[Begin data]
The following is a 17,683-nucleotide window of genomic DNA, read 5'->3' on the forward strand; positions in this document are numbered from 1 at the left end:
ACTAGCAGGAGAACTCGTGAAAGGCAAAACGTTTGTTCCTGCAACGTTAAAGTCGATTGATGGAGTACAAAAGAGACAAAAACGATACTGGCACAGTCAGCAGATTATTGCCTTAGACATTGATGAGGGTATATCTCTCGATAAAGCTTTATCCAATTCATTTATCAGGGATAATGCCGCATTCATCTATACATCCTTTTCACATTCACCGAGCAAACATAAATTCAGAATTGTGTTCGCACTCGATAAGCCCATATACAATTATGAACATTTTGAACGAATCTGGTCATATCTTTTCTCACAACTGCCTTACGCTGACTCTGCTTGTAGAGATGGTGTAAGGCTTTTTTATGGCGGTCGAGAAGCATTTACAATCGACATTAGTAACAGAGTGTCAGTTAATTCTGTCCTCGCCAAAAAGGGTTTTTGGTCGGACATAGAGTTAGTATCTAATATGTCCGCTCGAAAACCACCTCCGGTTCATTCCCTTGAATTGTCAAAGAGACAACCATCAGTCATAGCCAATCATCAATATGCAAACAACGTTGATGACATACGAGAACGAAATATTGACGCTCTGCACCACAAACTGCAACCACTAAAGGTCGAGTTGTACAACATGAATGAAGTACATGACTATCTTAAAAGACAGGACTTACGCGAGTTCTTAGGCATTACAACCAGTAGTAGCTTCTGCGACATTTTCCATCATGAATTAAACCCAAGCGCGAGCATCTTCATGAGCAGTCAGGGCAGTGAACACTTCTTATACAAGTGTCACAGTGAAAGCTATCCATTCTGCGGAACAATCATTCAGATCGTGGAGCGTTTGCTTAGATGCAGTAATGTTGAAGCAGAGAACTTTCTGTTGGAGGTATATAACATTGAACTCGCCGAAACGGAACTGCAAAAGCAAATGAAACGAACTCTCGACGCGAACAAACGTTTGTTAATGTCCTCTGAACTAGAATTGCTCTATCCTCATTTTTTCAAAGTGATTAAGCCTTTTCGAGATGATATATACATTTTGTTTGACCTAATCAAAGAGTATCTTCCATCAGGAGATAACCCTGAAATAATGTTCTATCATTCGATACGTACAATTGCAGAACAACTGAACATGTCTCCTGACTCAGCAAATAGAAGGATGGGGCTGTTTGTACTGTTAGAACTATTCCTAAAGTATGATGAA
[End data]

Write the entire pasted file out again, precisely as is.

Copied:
The following is a 17,683-nucleotide window of genomic DNA, read 5'->3' on the forward strand; positions in this document are numbered from 1 at the left end:
ACTAGCAGGAGAACTCGTGAAAGGCAAAACGTTTGTTCCTGCAACGTTAAAGTCGATTGATGGAGTACAAAAGAGACAAAAACGATACTGGCACAGTCAGCAGATTATTGCCTTAGACATTGATGAGGGTATATCTCTCGATAAAGCTTTATCCAATTCATTTATCAGGGATAATGCCGCATTCATCTATACATCCTTTTCACATTCACCGAGCAAACATAAATTCAGAATTGTGTTCGCACTCGATAAGCCCATATACAATTATGAACATTTTGAACGAATCTGGTCATATCTTTTCTCACAACTGCCTTACGCTGACTCTGCTTGTAGAGATGGTGTAAGGCTTTTTTATGGCGGTCGAGAAGCATTTACAATCGACATTAGTAACAGAGTGTCAGTTAATTCTGTCCTCGCCAAAAAGGGTTTTTGGTCGGACATAGAGTTAGTATCTAATATGTCCGCTCGAAAACCACCTCCGGTTCATTCCCTTGAATTGTCAAAGAGACAACCATCAGTCATAGCCAATCATCAATATGCAAACAACGTTGATGACATACGAGAACGAAATATTGACGCTCTGCACCACAAACTGCAACCACTAAAGGTCGAGTTGTACAACATGAATGAAGTACATGACTATCTTAAAAGACAGGACTTACGCGAGTTCTTAGGCATTACAACCAGTAGTAGCTTCTGCGACATTTTCCATCATGAATTAAACCCAAGCGCGAGCATCTTCATGAGCAGTCAGGGCAGTGAACACTTCTTATACAAGTGTCACAGTGAAAGCTATCCATTCTGCGGAACAATCATTCAGATCGTGGAGCGTTTGCTTAGATGCAGTAATGTTGAAGCAGAGAACTTTCTGTTGGAGGTATATAACATTGAACTCGCCGAAACGGAACTGCAAAAGCAAATGAAACGAACTCTCGACGCGAACAAACGTTTGTTAATGTCCTCTGAACTAGAATTGCTCTATCCTCATTTTTTCAAAGTGATTAAGCCTTTTCGAGATGATATATACATTTTGTTTGACCTAATCAAAGAGTATCTTCCATCAGGAGATAACCCTGAAATAATGTTCTATCATTCGATACGTACAATTGCAGAACAACTGAACATGTCTCCTGACTCAGCAAATAGAAGGATGGGGCTGTTTGTACTGTTAGAACTATTCCTAAAGTATGATGAA